Remarks Prior to Discussions With President Zine El Abidine Ben Ali of Tunisia and an Exchange With Reporters
President Bush. A couple statements, and I'm going to answer a couple of questions afterwards.
Mr. President, welcome. I'm glad you're here in the Oval Office. Thank you for your friendship. I'm looking forward to a good discussion.
I want to thank you for working with the United States in the war on terror. I want to thank you for your understanding for the need for Iraq to be democratic and free. I appreciate the fact that you've got an education system that is modern and viable, that women in your country are given equal rights. I look forward to talking to you about the need to have a press corps that is vibrant and free as well as an open political process. There's a lot we can talk about. Tunisia can help lead the greater Middle East to reform and freedom, something that I know is necessary for peace for the long term.
President Ben Ali. Mr. President, thank you for very much for this opportunity. I am delighted to be here in the United States, and thank you very much for your generous invitation.
As you know, the Tunisian-U.S. relationships have been always unique and ancient. They go back for two centuries. Mr. President, we also look forward to increasing and cementing those relationships between the two countries in all spheres and every area, in order to continue to support the friendship between the two peoples and between the two countries.
We share principles together, Mr. President, and that is the establishment of states on the basis of democracy, human rights, and combating terror. We believe that Tunisia is an ally of the United States and the relationships between the two countries has strategic dimension.
And I would like to take this opportunity to thank the friendly American people who stood by us during our liberation and after our independence. Thank you very much.
President Bush. A couple of questions. Scott [Scott Lindlaw, Associated Press].
Q. Thanks, Mr. President. More than 3,000 same-sex couples have taken vows since San Francisco started issuing marriage licenses to gays and lesbians. This Massachusetts court ruling could result in the first legally recognized gay marriages in May. Do these developments make you any more inclined to endorse a constitutional amendment banning gay marriage?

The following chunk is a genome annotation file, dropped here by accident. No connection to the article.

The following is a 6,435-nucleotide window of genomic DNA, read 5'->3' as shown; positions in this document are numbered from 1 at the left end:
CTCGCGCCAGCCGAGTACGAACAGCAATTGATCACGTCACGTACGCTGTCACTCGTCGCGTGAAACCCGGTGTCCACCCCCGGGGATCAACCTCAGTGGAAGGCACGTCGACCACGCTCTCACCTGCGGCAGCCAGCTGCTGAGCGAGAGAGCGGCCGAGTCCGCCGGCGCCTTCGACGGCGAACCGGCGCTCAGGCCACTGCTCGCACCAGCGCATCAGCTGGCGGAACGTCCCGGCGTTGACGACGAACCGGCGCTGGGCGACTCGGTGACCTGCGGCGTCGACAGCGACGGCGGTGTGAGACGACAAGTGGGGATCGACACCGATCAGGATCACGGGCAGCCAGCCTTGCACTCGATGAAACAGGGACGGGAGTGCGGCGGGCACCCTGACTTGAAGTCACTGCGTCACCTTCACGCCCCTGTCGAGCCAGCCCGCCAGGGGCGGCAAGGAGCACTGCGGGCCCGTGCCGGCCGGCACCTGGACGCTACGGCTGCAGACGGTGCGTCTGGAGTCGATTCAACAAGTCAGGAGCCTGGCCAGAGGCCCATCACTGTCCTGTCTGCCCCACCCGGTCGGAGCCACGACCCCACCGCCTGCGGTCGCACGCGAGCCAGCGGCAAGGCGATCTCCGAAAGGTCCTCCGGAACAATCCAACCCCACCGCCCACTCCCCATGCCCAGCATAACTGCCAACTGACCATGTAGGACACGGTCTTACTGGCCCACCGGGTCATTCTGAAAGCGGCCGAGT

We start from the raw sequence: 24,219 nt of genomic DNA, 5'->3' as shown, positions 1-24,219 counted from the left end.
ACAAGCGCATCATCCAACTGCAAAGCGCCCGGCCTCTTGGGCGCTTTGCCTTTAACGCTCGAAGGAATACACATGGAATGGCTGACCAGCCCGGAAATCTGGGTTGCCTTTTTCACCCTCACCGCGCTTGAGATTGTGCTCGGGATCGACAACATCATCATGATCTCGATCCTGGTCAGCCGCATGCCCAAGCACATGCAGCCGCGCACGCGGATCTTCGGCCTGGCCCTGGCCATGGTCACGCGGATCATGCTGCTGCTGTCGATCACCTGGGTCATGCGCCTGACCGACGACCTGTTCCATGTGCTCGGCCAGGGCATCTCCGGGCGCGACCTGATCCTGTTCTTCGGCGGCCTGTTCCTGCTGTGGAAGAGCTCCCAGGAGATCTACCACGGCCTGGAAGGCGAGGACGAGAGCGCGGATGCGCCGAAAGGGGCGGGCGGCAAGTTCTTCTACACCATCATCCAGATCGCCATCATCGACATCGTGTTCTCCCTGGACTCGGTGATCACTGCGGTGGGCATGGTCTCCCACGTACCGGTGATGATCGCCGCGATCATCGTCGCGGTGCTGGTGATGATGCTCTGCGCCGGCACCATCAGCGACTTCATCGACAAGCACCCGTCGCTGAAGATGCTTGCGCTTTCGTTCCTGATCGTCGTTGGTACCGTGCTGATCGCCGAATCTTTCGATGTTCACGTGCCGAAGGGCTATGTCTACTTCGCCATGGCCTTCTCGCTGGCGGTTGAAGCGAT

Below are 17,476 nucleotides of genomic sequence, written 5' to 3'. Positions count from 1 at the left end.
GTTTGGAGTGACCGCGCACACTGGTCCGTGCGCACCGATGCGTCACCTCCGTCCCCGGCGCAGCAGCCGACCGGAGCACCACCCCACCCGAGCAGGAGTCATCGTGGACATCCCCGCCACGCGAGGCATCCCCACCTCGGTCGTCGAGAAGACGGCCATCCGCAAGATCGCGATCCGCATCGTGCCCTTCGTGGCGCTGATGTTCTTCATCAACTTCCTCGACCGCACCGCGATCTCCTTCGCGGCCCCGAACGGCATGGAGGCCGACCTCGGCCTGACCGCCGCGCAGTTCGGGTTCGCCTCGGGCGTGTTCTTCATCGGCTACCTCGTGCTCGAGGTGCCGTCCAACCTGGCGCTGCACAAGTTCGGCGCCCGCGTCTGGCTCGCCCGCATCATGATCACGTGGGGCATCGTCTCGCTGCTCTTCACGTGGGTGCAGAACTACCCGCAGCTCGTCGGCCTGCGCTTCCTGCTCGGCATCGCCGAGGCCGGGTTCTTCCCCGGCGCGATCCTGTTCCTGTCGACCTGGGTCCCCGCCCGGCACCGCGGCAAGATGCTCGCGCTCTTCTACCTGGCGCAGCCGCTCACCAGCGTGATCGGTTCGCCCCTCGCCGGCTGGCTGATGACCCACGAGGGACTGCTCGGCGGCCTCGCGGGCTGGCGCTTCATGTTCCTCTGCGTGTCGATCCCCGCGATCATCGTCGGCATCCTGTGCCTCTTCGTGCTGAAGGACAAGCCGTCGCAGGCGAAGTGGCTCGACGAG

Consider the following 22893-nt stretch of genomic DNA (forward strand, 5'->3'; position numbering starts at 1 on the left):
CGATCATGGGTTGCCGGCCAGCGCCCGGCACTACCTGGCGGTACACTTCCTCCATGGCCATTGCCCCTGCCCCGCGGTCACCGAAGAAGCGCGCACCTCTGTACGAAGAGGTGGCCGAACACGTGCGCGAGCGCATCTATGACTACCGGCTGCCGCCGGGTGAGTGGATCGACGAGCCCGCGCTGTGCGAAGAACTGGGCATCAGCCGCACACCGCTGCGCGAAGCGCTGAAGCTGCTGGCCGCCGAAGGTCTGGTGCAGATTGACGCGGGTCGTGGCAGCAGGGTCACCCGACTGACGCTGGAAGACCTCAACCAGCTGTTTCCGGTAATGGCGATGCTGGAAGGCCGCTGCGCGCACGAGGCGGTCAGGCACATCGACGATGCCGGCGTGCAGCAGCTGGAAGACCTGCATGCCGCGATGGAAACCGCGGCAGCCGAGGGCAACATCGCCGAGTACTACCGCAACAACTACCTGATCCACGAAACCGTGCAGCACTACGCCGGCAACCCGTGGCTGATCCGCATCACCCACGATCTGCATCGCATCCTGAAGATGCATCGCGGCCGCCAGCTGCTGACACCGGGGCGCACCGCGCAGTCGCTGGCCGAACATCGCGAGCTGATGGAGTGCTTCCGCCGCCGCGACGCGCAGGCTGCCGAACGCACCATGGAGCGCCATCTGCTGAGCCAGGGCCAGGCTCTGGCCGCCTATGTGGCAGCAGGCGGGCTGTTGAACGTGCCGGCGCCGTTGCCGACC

President Bush. I strongly believe that marriage should be defined as between a man and a woman. I am troubled by activist judges who are defining marriage. I have watched carefully what's happened in San Francisco, where licenses were being issued even though the law states otherwise. I have consistently stated that if—I'll support law to protect marriage between a man and a woman. And obviously these events are influencing my decision.
Q. Are you close to a decision?
President Bush. I'm watching very carefully. But I'm troubled by what I've seen. People need to be involved with this decision. Marriage ought to be defined by the people, not by the courts. And I'm watching it carefully.
Stevie [Steve Holland, Reuters].
Q. Mr. President, do you think the economy is strong enough to produce 2.6 million jobs this year, as your economic report projected?
President Bush. I think the economy is growing, and I think it's going to get stronger. I do think there are some things we need to do. We need to make sure the tax cuts are permanent. I look forward to continuing to talk about this issue. Uncertainty in the Tax Code could affect small-business planning. Uncertainty in the Tax Code will make it harder for our citizens to make rational decisions about spending money. We need to have an energy policy, open up markets for trade. We need less regulation. We need tort reform. There are things we can do to make sure the economy grows.
I'm pleased by the fact that since August, there's been 366,000 new jobs, in one survey. There was another survey called the Household Account that's been more optimistic. But I'm mindful there are still people looking for work, and we've got to continue building on the progress we've made so far.
NOTE: The President spoke at 11:32 a.m. in the Oval Office at the White House.
George W. Bush, Remarks Prior to Discussions With President Zine El Abidine Ben Ali of Tunisia and an Exchange With Reporters Online by Gerhard Peters and John T. Woolley, The American Presidency Project https://www.presidency.ucsb.edu/node/213562